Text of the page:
Frankly, this relationship has been really difficult practically the entire time, starting back in September. I have prayed for help in healing it, and “Offer to help her” was the answer I got back this morning. It’s pretty clear she has trust issues, from all the nasty comments she’s made, so I need to find a way for her to trust me.


    1. Wow, Joan – that’s quite the story. I’m glad you shared the whole track of it, from beginning to your solution. I think it’s often true that moving in the opposite direction holds the solution. Instead of fighting her, helping her. Good luck! I hope it turns out well.

  2. The thing is: most difficult people are not being difficult towards me.
    I’ve had it happen a lot that everyone at a company was complaining about one person that was difficult to work with/was grumpy/etc and when I interacted with that person he/she (mostly he though) liked me and wasn’t difficult or grumpy to me at all.
    At one company everyone was surprised when the company’s ‘grump’ showed up for cake on my birthday. They told me he never had acknowledged a birthday before.

    Popular persons though….. that’s a whole different story 😉

      1. if only I knew what I’m doing to make them friendly towards me, then I could use it or explain it to other people 😉

        1. From what I know of you, you’re a very accepting, non-judgmental person. I suspect that’s what it is – you’re friendly without loading on expectations.

  3. I had a very difficult roommate a couple of years ago. My husband and I needed help with rent and asked one of his friends to move in. This guy went to school with me, but never went to class and constantly put me and my degree (creative writing) down, which irreparably damaged his relationship with my husband. From the beginning, he promised to move out if the living situation became too difficult. After months of him insulting me, insulting my husband, nearly hitting me once, and dragging drama into our marriage, I asked him to leave. I was through. But then he wouldn’t. He made up excuses about class, even though I knew he didn’t go, he just played video games – and when he failed one of his classes, it was “my fault.” Three months later, he refused to pay his part of the utilities, even though I asked him for it for several days. Because his video games required internet, and because he wasn’t helping with bills, and because my husband and I didn’t strictly need the internet, I called the cable company and turned it off. He was out that very night.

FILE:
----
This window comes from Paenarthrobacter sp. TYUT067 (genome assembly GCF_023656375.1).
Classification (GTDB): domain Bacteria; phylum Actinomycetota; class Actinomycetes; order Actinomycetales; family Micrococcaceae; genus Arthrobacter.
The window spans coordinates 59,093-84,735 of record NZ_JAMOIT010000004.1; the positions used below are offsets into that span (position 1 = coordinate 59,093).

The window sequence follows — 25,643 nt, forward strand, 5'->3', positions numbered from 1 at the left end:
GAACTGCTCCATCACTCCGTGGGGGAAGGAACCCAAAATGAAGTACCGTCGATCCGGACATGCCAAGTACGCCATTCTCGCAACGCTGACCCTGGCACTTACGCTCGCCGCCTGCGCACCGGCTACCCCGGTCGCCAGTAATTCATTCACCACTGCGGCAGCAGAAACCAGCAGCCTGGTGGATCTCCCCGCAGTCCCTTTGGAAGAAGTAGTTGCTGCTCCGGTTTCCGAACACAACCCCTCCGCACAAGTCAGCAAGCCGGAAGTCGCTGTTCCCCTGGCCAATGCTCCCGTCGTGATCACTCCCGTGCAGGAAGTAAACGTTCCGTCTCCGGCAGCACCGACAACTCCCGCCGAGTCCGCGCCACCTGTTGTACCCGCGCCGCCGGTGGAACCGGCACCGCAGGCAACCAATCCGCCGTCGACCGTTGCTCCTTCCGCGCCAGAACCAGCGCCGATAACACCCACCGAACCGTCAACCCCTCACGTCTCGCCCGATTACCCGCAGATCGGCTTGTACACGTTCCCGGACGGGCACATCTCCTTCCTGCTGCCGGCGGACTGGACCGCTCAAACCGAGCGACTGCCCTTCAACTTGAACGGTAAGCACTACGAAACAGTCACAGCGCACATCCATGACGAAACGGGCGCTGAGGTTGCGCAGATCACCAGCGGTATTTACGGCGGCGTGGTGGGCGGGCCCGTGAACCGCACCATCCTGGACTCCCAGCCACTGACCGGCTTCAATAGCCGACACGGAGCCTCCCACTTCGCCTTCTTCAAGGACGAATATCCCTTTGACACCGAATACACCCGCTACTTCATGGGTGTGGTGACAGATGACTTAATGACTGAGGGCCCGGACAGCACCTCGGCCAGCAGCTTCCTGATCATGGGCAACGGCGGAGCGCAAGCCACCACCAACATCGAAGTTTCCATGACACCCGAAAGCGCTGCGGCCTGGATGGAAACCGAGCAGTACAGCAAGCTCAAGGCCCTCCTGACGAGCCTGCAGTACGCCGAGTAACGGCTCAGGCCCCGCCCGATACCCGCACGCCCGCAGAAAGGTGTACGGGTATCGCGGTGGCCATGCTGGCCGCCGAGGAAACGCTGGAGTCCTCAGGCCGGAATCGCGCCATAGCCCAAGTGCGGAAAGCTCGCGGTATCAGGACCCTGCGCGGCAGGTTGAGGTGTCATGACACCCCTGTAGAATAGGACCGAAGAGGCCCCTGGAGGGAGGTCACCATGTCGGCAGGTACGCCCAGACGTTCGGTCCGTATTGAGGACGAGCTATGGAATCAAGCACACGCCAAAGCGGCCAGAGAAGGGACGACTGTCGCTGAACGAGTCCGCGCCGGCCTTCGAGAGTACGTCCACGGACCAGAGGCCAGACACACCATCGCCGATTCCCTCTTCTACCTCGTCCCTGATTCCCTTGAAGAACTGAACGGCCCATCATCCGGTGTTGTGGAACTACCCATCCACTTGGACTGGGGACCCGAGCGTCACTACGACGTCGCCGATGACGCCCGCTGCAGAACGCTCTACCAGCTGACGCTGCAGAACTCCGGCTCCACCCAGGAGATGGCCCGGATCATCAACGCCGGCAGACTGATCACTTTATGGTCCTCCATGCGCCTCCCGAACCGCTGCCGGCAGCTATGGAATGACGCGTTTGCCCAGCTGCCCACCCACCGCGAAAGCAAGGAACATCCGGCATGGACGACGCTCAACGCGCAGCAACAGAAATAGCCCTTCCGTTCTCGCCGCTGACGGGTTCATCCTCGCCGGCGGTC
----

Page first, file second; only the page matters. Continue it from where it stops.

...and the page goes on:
I guess I just don’t have the maturity to deal well with overly difficult people.

    1. I don’t know, Sarah – sounds like you came up with the perfect solution! I say it was well done. Just too bad that the drama dragged on so long. Gack!

  4. I guess I’ve been lucky. Sure, I’ve had other gals I’ve worked with not like me and be catty, but I can’t think of an instance where it became a real issue. I just found a way to work around those people, and found enough friends to help alleviate my frustration by quietly plotting the unfortunate demise of the difficult co-worker. ;o)

    My last job had a snotty, skinny witch I had to coordinate with on a regular basis. My best friend at work didn’t like her either, so we’d hang out and vent to each other. We never figured out how to get around her, but knowing we each had a sympathetic ear made working with the snit a whole lot easier. Sometimes just having one other person on the job who understands makes all the difference.

    1. That’s true, B.E. Having someone to vent to is priceless! But still – you found your work-arounds without escalating the situations. Sometimes that’s all you can do.

  5. I have a million of them. I have worked for some of the most difficult people ever. One managed to Get me fired and there’s not much to do about that. I avoid them like the plague. It’s why I want out of Corporate America.